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Business News/ Opinion / Online-views/  Let a hundred banks bloom
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Let a hundred banks bloom

We need more banks of different sizes and kinds to spread financial inclusion as envisaged by the RBI panel headed by Nachiket Mor

40% of the adult population does not have access to banking services in India. Photo: Hemant Mishra/ MintPremium
40% of the adult population does not have access to banking services in India. Photo: Hemant Mishra/ Mint

By January 2016, anywhere in India, one would need to walk just 15 minutes to access a kiosk to deposit or withdraw cash of any amount to and from one’s bank account and transfer balances from one account to another, in a secure environment, paying reasonable charges. The Nachiket Mor panel on financial inclusion has envisaged this scenario. An audacious dream, considering the fact that in 2011, in every 1,000 sq. km, India had 30.43 branches and 25.43 ATMs. International Monetary Fund’s financial access survey puts the comparative figures for China at 1,428.98 and 2,975.05, respectively.

To spread banking services, the panel has recommended setting up a special category of banks called payments banks with a minimum entry capital requirement of 50 crore, one-tenth of what a full-service bank requires, since they will have a near-zero risk of default. Existing banks should be permitted to create payments banks as subsidiaries, the panel said. It also spoke about a new kind of wholesale bank.

The underlying message of the panel is clear—let a hundred banks bloom in Asia’s third largest economy where 40% of the adult population does not have access to banking services. There are 105,753 branches of all scheduled commercial banks in India and more than one-third of these—39,336 branches—are in rural India. Apart from the state-run and private banks, there are 1,618 urban cooperative banks, 82 regional rural banks, 31 state cooperative banks and 370 district central cooperative banks. Then, there are 92,432 primary agricultural cooperative societies with single-branch operations. Finally, there are 12,225 non-banking finance companies, of which 254 take deposits and 418 are systemically important, with an asset base exceeding 100 crore.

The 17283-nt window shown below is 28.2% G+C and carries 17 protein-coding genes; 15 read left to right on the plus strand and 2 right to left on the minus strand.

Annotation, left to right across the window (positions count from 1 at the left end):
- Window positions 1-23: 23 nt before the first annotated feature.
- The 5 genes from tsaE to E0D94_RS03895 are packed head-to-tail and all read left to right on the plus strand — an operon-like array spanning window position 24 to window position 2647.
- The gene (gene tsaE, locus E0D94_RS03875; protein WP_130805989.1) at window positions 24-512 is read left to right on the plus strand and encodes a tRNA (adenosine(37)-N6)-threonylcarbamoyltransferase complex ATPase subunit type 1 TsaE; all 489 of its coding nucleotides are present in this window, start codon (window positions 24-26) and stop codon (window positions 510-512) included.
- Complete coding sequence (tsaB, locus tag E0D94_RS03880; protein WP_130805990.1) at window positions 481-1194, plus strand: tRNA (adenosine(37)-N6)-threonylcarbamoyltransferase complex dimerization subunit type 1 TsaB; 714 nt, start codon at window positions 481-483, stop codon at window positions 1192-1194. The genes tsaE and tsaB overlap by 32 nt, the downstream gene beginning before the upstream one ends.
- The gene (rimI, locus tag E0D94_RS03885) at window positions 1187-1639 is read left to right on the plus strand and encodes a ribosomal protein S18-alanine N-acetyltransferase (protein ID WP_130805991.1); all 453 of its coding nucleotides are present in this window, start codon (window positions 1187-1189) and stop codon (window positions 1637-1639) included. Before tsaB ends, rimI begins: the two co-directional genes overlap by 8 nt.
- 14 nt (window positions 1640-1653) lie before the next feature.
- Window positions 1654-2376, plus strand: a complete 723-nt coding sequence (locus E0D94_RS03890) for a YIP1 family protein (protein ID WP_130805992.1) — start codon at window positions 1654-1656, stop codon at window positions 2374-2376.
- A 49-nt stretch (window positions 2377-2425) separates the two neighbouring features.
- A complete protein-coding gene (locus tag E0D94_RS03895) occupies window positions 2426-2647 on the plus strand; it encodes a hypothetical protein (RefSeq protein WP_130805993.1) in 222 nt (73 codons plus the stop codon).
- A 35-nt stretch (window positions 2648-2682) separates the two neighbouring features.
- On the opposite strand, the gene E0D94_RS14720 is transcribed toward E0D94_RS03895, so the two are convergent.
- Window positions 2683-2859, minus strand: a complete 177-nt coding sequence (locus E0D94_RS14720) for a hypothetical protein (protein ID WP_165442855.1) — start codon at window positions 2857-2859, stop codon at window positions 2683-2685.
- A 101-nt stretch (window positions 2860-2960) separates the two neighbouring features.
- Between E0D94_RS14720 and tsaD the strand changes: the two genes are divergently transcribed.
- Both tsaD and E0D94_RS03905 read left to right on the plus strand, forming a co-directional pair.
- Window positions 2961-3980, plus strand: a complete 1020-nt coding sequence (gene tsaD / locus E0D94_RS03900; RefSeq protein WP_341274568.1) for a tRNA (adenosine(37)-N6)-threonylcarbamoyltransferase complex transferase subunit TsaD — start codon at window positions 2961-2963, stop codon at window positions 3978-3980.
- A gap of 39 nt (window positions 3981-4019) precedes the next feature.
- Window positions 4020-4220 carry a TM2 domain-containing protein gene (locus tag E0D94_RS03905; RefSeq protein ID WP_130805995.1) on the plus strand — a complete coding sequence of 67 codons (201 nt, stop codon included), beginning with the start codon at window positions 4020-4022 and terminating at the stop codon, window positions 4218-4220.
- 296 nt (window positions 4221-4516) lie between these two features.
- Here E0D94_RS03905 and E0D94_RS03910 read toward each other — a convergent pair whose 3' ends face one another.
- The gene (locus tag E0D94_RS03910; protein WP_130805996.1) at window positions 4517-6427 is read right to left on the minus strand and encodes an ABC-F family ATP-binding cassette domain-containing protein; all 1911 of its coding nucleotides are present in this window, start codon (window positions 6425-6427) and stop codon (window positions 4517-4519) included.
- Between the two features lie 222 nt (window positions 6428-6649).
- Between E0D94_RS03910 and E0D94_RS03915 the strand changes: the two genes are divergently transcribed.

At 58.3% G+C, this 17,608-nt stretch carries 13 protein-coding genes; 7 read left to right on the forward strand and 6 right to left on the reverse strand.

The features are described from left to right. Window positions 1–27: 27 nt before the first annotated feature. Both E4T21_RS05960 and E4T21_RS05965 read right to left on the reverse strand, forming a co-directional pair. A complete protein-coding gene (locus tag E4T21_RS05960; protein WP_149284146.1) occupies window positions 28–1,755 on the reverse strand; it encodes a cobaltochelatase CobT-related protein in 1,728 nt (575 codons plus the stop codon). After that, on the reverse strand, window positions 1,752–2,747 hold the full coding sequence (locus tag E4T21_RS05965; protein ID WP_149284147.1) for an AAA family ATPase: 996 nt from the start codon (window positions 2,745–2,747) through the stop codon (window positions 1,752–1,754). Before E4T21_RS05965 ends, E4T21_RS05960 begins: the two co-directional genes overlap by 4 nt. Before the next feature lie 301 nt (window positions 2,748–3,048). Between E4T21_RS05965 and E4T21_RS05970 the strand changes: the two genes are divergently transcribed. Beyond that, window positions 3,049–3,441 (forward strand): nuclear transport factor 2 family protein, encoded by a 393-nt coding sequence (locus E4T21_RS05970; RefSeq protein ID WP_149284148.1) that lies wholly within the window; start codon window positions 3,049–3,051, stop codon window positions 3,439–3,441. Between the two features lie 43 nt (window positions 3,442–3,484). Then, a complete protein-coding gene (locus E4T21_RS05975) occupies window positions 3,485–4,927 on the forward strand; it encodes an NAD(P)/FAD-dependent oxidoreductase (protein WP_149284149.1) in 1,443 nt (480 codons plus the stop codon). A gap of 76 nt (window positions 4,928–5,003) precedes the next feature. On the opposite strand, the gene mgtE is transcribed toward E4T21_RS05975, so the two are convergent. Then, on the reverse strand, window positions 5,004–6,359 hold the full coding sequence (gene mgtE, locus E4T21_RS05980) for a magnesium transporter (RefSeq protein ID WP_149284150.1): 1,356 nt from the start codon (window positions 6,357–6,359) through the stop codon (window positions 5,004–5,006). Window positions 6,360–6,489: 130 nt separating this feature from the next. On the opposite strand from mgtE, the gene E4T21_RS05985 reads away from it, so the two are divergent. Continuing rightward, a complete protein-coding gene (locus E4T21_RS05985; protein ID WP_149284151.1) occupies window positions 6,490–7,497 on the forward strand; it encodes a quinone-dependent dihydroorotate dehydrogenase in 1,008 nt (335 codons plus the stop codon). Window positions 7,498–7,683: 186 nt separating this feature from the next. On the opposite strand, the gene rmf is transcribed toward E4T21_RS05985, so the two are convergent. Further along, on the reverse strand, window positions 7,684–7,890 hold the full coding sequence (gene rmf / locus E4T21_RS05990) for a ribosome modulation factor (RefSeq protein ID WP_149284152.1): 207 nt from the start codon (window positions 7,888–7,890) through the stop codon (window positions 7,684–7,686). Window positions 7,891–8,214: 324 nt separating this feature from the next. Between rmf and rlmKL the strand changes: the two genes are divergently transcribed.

But these are not enough and we need more banks of different sizes and different kinds to spread financial inclusion. The US, with a population of 313.9 million, in contrast to India’s 1.237 billion, has 8,100 commercial banks, 1,200 savings and loans associations, and 12,000 credit unions. The buck stops at the Reserve Bank of India (RBI).

India’s banking regulator has been miserly in giving licences to new banks. In the past two decades, it has given licences to 11 new banks and allowed one cooperative bank to convert itself into a full-service commercial bank.

Currently, an expert panel under former RBI governor Bimal Jalan is evaluating the credentials of 25 aspirants, including a few corporations. At least one business conglomerate has withdrawn its application for a new bank licence as it did not find the regulations suitable; quite a few others did not seek a licence.